un fin de semana para recordar, parte uno

by Jacqui

Would you believe me if I told you that here, a whole pineapple costs about $0.50?  And that’s at the expensive market.  A can of imported, gelatinous, condensed, but nonetheless somewhat of a personal creature-comfort soup is more than $4.  It’s true.

The topic of this post is not Foods of Colombia.  I’d expect a well-deserved backlash if it was, since one of the two foods I’ve mentioned is tomato soup.  The food post is coming.  More research is required.  The perfect arepa has yet to be discovered.  I’m still shopping around for unforgettable fruit juices and flaky pastries that could bring a person to tears.  No, this post is about last weekend.  I’ve been working on it since  this morning yesterday morning.  First at a French cafe that played electronic tango and served cafe con leche, then later at home over a mustard, mozzarella, lettuce, and yuca chip sandwich.

Wow.  The tomato soup was one thing, but that last admission?  Raises some serious questions as to my qualifications on food writing, doesn’t it.

Last Friday, we packed our mosquito spray, sunscreen, a deck of cards, and swim suits, and we headed for Rio Claro.

We rented a cabana room with one wall completely open to the jungle.  We danced with swaying palm leaves.  We beat-boxed to the sound of a thousand cicadas.  A gecko skipped across my feet (once while I was awake, and once while I was in bed wondering what sort of creatures we were disturbing at that very moment).  We forgot a flashlight, but luckily Mary brought her blackberry so didn’t have to crawl home in the dark from the lobby to the cabana.  The fresh air knocked us into a deep sleep by 9 pm, and a steady rainfall kept me dreaming.

We fell asleep near the celadon-colored river for which the property is named.

During the night, the rain was busy turning that gem-colored river to a murky tint of tan.  To be serious for a second, the photo below is a visual representation of a very real and common problem in Colombia,  the unfortunate erosive effects of the typical climate on the mountainous terrain.  Well-suited to grow a wide variety of crops (coffee, sugarcane, bananas, wheat, potatoes), but ill-suited to withstand the high amount of yearly rainfall that keeps much of Colombia in a constant shade of green.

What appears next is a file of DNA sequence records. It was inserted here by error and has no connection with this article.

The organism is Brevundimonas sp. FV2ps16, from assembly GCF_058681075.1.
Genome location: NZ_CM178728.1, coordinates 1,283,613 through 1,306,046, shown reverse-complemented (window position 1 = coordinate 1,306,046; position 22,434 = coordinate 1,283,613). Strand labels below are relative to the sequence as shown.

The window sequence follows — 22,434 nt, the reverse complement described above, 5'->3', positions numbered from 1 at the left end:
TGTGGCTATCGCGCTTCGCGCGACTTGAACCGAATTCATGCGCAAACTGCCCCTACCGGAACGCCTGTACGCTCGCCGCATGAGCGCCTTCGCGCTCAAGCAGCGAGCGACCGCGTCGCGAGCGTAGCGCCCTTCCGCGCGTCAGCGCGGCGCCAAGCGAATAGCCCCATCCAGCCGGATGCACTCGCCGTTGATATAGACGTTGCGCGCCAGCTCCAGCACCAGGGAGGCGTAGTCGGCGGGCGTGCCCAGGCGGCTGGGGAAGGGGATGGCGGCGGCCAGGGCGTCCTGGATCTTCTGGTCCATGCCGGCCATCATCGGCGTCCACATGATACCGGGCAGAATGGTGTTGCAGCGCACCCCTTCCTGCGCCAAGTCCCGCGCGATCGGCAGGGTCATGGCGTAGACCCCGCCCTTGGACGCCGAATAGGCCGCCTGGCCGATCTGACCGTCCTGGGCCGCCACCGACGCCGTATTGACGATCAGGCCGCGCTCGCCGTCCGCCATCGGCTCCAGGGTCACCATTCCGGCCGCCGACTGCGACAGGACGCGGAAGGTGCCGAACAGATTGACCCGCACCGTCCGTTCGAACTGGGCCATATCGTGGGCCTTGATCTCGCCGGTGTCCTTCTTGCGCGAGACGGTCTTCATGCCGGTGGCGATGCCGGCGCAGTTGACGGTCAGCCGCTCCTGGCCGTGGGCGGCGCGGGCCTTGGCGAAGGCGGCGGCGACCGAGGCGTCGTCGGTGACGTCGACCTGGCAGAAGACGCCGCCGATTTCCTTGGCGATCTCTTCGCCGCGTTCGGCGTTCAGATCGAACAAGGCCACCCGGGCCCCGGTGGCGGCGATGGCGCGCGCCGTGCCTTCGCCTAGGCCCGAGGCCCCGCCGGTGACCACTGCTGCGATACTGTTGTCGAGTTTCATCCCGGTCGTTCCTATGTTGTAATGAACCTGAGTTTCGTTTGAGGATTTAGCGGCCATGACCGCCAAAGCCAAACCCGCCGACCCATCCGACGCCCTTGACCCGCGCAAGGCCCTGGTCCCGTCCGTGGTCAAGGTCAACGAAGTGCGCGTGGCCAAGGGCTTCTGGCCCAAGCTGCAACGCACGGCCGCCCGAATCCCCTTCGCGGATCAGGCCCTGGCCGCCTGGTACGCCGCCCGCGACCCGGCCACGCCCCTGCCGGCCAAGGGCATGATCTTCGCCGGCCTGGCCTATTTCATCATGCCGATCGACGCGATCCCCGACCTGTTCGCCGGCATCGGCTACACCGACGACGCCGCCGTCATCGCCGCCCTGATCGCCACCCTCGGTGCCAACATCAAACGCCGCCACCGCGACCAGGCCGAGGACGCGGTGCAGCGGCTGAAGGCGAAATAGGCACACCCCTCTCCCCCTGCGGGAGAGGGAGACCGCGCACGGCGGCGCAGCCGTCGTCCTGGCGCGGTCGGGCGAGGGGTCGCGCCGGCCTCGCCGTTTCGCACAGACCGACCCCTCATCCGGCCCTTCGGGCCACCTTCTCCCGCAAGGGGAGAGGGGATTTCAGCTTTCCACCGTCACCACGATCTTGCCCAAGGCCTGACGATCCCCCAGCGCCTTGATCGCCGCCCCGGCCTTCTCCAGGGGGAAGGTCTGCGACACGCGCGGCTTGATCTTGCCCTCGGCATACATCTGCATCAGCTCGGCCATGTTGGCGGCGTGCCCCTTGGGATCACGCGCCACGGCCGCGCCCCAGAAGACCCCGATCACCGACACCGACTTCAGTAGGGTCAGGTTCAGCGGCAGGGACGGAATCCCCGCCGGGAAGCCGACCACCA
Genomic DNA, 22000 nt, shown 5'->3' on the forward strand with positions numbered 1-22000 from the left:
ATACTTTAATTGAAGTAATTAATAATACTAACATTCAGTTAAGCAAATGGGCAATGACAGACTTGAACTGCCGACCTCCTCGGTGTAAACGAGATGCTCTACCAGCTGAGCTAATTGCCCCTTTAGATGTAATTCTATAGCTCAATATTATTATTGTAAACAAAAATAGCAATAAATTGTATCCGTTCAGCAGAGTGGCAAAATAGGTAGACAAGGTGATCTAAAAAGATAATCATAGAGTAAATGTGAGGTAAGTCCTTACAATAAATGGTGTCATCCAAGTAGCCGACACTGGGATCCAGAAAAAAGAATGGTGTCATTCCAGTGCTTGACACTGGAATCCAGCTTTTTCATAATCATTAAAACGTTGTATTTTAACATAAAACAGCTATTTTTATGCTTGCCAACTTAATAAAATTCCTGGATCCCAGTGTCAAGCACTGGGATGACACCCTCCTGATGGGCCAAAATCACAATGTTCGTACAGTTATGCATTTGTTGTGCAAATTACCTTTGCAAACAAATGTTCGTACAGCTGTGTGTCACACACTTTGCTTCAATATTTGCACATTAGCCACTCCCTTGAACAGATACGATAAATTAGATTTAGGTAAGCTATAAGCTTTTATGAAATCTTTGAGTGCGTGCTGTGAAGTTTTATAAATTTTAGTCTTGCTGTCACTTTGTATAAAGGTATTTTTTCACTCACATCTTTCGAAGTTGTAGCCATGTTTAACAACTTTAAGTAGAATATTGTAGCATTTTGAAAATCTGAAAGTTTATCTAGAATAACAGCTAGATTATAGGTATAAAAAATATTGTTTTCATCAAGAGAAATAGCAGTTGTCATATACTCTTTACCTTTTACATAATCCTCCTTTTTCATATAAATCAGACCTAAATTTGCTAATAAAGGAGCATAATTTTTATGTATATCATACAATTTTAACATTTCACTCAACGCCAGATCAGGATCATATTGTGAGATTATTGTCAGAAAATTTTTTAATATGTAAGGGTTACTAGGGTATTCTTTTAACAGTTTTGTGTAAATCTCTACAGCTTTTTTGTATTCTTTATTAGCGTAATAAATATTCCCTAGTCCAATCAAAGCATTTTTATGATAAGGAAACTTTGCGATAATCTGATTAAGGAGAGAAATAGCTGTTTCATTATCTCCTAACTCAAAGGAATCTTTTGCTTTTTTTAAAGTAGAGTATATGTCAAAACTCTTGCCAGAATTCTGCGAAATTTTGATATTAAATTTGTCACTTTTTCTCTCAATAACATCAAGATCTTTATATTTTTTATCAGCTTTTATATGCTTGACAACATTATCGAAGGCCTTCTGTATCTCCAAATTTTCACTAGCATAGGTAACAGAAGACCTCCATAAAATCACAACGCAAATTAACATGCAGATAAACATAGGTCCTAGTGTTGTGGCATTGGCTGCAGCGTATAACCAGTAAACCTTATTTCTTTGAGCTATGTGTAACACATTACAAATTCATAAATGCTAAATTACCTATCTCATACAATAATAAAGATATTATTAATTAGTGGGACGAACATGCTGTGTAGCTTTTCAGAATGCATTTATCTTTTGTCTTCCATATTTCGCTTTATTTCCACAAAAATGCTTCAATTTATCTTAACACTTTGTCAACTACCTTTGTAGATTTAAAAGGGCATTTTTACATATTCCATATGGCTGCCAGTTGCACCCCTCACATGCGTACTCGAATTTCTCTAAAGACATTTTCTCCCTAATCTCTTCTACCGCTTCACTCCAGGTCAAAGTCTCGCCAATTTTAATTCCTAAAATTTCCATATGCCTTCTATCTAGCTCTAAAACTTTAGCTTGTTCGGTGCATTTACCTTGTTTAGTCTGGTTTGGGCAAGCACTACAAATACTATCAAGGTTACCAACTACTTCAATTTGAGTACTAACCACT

The next morning, we drank coffee and ate eggs on green wooden chairs in the middle of the jungle.

We zip-lined in the middle of the jungle.

Do I look dauntless?  Tranquil, even?  I wasn’t.  I was terrified.  My legs were trembling.  Heart was thumping.  I thought I was going to throw up all over our perfectly sweet, highly amused, teen-aged guides in orange, also above.  The same guides who, after dealing with us for forty-five minutes, must have felt inclined to do something a bit more daring.  Here they are floating joyfully down Rio Claro, seconds after they’d soared through a set of decently rough rapids with nothing but life jackets to shield themselves from jagged river rock.  Show offs.

Can you the blue blurb in the photo below?  That’s a butterfly.


Here’s another.

After lunch on Saturday, we walked to the front of the property to wait for a bus because that’s the way to get back to Medellin if you don’t have a car or a motorcycle.  We probably could have hitchhiked, which we considered for a solid seven minutes (just kidding, family).  We stood by the side of the road and waited for a bus, any bus, to rumble around the corner.  One was scheduled to pass by at 1:30, mas o menos.  Everything is mas o menos in Colombia.  It means more or less, approximately, give or take a few.  It allows for a nice pocket of pliability and usually enough time to locate a couple of beers for the journey, however long or short.

The bus stopped and the co-captain leaned out the door to wave us in as we trotted with our backpacks across the road.  He greeted us with a toothy smile, called us reinas  (or queens, in Spanish), gave our beers an approving nod, and we were off before we had a chance to identify open seats.  Which brings me to the topic of seat neighbors.  Sometimes you hope to sit next to someone interesting who will change your life with illuminating, forthright conversation.  The kind that makes you see, so crystal-clearly, that yes of course he wasn’t the one for you, that someone more suitable will surely come along, and yes, within the next three decades, that timing is everything and although you’ve heard it seventeen thousand times before, for some reason unknown to you, this is the time it actually sticks.  That the choices you’ve made in life are up to this point have made you who you are, don’t you see?  Fear is an acronym for False Experiences Appearing Real.  Or, my personal favorite, and a much less philosophical definition:  Fuck Everything And Run.

Sometimes you hope to sit next to someone who will barely acknowledge your existence.

And sometimes, you hope to sit next to someone like Ranello.

Ranello could rock a unibrow like no one else.  It rose and fell in an amusing cadence as he spoke and joked with us in broken English.  He pulled out a trophy and proudly told us that he’d won it in a competition involving improvisational singing and joking with audience participation.  He said he knew a version of English, called Bullshit, before he let out a big belly laugh that reverberated through the bus and quickly infected both Mary and me.  Pretty soon we were all laughing together.  It is my belief that if you can effectively tell a joke in a language that’s not your own, you have achieved an enviable level of social success.

Parte dos, to come.

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